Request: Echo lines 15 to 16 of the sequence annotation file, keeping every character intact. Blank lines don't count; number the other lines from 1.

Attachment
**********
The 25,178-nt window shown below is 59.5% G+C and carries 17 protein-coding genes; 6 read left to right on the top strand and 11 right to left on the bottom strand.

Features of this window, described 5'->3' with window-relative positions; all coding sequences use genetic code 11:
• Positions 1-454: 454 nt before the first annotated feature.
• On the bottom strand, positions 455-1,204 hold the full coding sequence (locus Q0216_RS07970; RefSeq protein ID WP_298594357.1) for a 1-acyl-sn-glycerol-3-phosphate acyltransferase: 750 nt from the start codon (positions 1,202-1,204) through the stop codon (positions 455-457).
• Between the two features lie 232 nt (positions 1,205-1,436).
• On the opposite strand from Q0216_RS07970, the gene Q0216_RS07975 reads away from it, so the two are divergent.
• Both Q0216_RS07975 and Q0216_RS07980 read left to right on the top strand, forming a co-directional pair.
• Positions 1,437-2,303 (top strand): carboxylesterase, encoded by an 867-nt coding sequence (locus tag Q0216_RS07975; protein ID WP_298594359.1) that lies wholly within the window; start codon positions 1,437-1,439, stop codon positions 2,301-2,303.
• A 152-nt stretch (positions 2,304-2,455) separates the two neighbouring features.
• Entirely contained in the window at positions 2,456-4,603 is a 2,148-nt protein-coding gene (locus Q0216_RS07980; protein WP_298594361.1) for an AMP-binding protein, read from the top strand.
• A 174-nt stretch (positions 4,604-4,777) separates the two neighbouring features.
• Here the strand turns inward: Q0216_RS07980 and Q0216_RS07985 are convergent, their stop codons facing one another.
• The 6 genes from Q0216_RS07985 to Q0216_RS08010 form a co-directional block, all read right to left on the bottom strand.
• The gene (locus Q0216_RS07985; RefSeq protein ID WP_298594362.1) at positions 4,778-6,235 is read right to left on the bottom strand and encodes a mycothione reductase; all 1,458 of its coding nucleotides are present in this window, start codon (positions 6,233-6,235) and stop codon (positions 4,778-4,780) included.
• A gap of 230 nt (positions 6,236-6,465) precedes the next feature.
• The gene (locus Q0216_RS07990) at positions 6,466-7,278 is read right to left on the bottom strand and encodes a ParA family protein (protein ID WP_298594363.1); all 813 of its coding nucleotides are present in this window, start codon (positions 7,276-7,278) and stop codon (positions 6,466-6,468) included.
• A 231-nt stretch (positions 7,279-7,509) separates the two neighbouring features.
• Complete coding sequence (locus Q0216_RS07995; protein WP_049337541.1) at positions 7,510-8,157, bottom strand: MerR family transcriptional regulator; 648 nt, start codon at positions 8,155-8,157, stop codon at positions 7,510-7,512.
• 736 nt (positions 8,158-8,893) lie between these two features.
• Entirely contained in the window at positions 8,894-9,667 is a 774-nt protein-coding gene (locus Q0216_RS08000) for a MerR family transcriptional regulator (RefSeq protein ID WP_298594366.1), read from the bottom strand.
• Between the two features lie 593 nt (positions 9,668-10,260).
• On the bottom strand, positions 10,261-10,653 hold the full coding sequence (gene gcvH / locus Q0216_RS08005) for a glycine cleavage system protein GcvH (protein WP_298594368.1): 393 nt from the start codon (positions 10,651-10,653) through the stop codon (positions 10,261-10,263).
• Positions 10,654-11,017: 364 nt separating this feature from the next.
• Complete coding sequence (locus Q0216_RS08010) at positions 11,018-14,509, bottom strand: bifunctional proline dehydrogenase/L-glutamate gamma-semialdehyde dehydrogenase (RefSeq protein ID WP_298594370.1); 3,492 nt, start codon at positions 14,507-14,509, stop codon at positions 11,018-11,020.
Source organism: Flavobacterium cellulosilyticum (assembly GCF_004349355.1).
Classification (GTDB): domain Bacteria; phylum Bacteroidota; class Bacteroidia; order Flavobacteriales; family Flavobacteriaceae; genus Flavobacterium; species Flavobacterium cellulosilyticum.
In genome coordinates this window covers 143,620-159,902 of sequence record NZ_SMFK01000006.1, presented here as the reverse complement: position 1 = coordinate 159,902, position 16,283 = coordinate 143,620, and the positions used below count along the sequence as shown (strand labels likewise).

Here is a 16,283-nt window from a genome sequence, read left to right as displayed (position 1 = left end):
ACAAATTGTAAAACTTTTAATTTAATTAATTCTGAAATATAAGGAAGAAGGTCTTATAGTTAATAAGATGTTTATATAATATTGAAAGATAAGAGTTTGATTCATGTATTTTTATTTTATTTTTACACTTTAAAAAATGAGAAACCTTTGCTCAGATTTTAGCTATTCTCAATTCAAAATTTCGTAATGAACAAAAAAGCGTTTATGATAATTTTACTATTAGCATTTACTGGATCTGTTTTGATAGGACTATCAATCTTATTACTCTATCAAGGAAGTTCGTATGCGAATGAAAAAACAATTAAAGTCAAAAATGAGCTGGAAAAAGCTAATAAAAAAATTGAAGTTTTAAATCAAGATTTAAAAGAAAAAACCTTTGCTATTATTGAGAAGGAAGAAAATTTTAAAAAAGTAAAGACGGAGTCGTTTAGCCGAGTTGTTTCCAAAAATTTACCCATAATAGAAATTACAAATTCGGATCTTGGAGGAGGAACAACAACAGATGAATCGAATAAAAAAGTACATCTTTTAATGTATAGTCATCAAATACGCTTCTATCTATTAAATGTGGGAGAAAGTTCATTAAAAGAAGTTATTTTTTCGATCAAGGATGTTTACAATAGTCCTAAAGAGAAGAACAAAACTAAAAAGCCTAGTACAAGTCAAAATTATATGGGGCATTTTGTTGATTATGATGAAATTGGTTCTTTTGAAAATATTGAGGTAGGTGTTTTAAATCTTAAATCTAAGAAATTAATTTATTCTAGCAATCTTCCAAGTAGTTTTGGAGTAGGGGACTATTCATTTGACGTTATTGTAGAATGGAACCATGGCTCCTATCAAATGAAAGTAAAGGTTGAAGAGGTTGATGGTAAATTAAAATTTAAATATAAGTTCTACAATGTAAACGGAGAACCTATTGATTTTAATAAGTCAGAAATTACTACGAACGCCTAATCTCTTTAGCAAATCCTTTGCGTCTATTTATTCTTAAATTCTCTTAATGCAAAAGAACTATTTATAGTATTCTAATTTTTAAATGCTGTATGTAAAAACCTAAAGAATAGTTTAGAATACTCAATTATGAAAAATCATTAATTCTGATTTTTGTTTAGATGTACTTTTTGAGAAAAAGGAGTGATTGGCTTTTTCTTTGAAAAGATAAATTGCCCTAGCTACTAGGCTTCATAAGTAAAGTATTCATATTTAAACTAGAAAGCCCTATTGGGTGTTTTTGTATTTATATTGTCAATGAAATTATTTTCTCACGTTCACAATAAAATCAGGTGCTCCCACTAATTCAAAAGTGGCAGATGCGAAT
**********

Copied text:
• A gap of 230 nt (positions 6,236-6,465) precedes the next feature.
• The gene (locus Q0216_RS07990) at positions 6,466-7,278 is read right to left on the bottom strand and encodes a ParA family protein (protein ID WP_298594363.1); all 813 of its coding nucleotides are present in this window, start codon (positions 7,276-7,278) and stop codon (positions 6,466-6,468) included.